point of order, which was sustained,:t
nd the amendment accordingly re- g
jected. Mr. Watson offered a substi-y
:ute for his previous amendment, Ili
which was likewise rejected on a P.
oint of order. a:
During the second session of the hi
1st congress, on February 17, 1893,! tI
Ir. Watson, of Georgia, offered an a
imendment to the pending postoffice:i
appropriation bill, authorizing the ex- f
penditure of $10,000 for experimental ii
ree delivery in rural communities f
:ther than towns and villages, which al
amendment was adopted. Postmaster y'
General Bissell declined to institute.M
the experiment, and the money appro-!
priated was not spent. In the act
making appropriation for the postof
fice department for the fiscal year end
priated to be applied by the postmas
ter general for the experimental free
expind any part of the sum appro
-iated, giving as a reason that the!
partment had not been able to make
iy plans by which a satisfactory test
)uld be conducted with so small a
im. In the act approved June 9.
96, congress made a further appro
:iation of $10.000 for experimental
iral delivery, and made available the:
nount theretofore appropriated. or a
ital of $40.000.
The first experimental rural delivery
!rvice was established on the first
.y of the following October. and be
veen that date and June 30, 1S97. S:
)utes had been established out of 42
)stoffices in 29 States.
In the almost fourteen years of its
cistence rural delivery has attained
magnitude that is astounding. and
ie details of its operation are be..
)nd the comprehension of the aver
ge man. The sums of money which
ave been appropriated for the estab
shment and maintenance of this ser
ice now total close to two hundred
fty million dollars. Its carriers daily
,avel about one million miles of roads
nd durng the course of a year they
-avel the almost inconceivable dis-!
ince of three hundred and four mil
on miles, or thrice the distance from
ie earth to the sun.
It is estimated that, during the fis
ail year 1909, rural carriers through
ut the United States handled ap
roximately 2,724,000,000 pieces of
iail. There are at present in opera
on throughout the United States
1.083 rural routes. with 41.007 car
iers. The appropriation for the es
iblishment and maintenance of rural
elivery for the fiscal year 1910-1911
South Carolina now has in operation
28 rural routes of an average length
f 23.44 miles and a total mieage of
7,767.52. The present annual rate of
ost of the service in the State is $677,
75. It is estimated that the rural car
iers in South Carolina handled dur
ig the fiscal year 1909, 35,167,876
ieces of mail matter of all classes, an
acrease over 1905. 155 per cent.,
rhile the increase in the number of
pplications for money orders receiv
d through rural carriers in 1909 over
905 was 262 per cent.
Monument for a Good Town.
Talk about it.
Write about it.
Speak well of it.
Help to improve it.
Advertise in its paper.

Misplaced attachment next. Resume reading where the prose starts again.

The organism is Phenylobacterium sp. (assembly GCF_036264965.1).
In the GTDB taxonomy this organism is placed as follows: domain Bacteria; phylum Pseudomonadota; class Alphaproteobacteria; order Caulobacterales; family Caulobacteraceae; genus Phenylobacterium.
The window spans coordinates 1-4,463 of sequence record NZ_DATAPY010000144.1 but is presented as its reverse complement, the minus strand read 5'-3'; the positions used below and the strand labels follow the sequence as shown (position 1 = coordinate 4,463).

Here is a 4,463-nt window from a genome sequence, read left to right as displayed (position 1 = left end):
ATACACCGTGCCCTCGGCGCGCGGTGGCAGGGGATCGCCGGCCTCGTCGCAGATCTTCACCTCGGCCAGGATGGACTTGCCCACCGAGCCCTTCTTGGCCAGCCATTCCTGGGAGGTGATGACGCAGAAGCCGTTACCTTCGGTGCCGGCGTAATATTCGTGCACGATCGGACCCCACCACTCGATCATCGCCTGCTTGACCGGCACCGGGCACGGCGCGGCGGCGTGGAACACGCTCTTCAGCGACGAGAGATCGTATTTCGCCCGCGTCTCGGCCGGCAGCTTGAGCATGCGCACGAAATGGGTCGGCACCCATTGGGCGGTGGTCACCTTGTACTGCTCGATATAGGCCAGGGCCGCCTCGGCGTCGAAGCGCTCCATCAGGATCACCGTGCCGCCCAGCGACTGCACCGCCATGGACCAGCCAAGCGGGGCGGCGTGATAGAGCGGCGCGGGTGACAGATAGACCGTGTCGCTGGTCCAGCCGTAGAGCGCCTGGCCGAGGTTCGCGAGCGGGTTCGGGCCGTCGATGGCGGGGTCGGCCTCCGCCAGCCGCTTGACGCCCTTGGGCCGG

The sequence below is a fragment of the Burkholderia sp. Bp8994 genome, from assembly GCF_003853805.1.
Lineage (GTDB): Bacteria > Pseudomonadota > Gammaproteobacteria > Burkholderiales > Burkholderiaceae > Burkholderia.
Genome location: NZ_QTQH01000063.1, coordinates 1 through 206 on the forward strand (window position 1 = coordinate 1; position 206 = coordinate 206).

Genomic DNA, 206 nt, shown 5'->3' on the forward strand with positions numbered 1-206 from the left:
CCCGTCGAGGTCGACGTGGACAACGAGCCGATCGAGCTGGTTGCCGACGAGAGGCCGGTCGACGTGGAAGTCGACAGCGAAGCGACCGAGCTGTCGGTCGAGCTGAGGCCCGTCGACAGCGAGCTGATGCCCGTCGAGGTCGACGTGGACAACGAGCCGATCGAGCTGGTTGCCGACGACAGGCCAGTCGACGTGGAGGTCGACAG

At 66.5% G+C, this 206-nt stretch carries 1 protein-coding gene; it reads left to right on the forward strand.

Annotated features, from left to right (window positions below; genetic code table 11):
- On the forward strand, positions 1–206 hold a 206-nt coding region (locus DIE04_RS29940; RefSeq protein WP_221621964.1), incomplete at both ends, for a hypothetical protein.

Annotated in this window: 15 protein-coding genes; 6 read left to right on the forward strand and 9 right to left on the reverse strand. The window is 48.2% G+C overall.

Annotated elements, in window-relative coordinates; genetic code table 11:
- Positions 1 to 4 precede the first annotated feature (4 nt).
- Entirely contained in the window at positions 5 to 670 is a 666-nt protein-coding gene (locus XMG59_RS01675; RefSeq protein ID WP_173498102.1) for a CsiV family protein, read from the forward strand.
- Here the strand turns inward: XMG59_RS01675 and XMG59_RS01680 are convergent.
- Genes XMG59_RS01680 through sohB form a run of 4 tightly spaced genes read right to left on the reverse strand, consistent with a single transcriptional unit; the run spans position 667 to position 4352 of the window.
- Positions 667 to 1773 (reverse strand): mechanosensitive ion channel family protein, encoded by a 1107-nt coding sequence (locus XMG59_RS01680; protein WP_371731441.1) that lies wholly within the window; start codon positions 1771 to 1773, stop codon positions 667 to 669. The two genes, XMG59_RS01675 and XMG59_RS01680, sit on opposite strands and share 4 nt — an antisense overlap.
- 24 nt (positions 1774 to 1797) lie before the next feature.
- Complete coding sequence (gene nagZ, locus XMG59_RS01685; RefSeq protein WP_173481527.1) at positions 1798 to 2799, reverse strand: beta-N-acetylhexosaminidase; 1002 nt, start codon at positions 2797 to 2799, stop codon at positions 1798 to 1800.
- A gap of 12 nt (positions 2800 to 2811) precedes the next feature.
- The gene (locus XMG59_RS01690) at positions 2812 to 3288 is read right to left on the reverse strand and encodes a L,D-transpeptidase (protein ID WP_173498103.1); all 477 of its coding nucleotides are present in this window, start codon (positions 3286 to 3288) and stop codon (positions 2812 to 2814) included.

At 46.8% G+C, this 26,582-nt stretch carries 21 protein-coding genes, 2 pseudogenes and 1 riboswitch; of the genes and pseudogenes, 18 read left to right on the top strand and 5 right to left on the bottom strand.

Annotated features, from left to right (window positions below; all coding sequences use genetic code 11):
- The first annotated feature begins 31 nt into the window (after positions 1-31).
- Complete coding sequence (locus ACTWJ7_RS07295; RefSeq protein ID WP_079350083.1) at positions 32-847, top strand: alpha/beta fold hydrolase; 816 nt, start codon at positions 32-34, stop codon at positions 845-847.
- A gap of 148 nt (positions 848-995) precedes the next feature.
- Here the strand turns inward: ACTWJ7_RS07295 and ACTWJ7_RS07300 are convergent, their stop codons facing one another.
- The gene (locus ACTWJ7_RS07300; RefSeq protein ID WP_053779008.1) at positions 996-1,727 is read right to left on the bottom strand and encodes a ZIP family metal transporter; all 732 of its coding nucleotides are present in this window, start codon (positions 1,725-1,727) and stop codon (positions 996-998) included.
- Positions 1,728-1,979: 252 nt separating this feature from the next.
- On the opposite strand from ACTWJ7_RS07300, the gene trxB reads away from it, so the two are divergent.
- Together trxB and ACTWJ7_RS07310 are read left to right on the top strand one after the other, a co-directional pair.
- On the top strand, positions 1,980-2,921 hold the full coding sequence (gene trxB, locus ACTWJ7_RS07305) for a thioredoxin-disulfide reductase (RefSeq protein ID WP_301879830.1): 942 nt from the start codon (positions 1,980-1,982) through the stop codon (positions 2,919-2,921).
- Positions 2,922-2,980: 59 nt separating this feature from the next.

Good country tributary.
Patronize its merchants.
Elect good men to office.
Honest competiton in prices.
Make the atmosphere healthy.
Faith exhibited by good works.
'ire all croakers, loafers, deadbeats.
,et your object be the welfare,
rowth and promotion of your town
nid its people. Speak well of the
ublic-spirited men, and also be one
f them yourself. He honest with all
our fellow-men. Don't think that
our commercial organization will
an itself. Co-operation is the foun
ation of the movement.-Merchant
urnal and Commerce.
While You're Living.
Do good in the world while you're
rancing along, and throw the har
~on into error and wrong; and al
ays remember the man with a scowl
dense as a donkey and dumb as an
ol; the man who is joyous fills oth
's with joy and people will call him
peach %f a boy. Oh, live while
>u're livng and hold up your head,
ir a man never knows just how long1
~'ll be dead! Drive out all that's vi
ous and mean from your mind; be
)nest and tender and faithful and
:nd; don't criticise pilgrims who
ander astray, but jolly them back:
the straight narrow way; don't
rumble around when you're doing
yur chores, but kick up your heels
ke a colt out of doors; get what
easure you can, for when all's done
id said, a man never knows just
>w long he'll be dead! Sometime in
ie future your mainstring will stop,
id Death well come up with a skip,
:mp and hop; and when you are
-cing that grisly old cuss, and look
g your last on the world and its
Lss, 'twill brace you and cheer you,
id let you down light, to know that
>u always stood up for the right.
erchant Journal and Commerce.
No Affair of His.
"I noticed, Mr. Loyd, that you were
~e only person who did not weep dur
g Mr. Evans' beautiful prayer."
"You forget Mrs. Davies, that I be
mgo- n other narish."-The By
For ten days
very interesting p
Base Ball Mill
Call and see me. I
"HOUSE OF A THOU
Black Pays th
The Southern, Seaboard, and Coast :
the South. All pass through Richmon
go out on next train. Shipments madE
in S. C. the next morning.
All goods guaranteed under Pure Fo,
Imperial Holland G
4 Quarts $4.oo. 8 Quarts $7
Red Deer Corn 3.00
Red Deer Gin 3.00
Belle Haven Rye 3 00
Sydnor XXXX Rye 4 Qts. $2.60.
Sydnor XXXX Corn 4 Qts. $2.60.
Sydnor XXXX Gin 4 Qts. $2.60.
Name 4 gts.
Old Capitol Rye $5-75
Fern Spring Rye 4-5c
John Black's Private S. 4.00
I. E. Goff AAAA Rye 3-50
Goff's AAAA Rye 24 Pts. $<
Bell Haven Rye 24 Pts.
Red Deer Corn 24 Pts.
Red Deer Gin 24 Pts.
Sydnor XXXX Rye 24 Pts.
Sydnor XXXX Corn 24 Pts.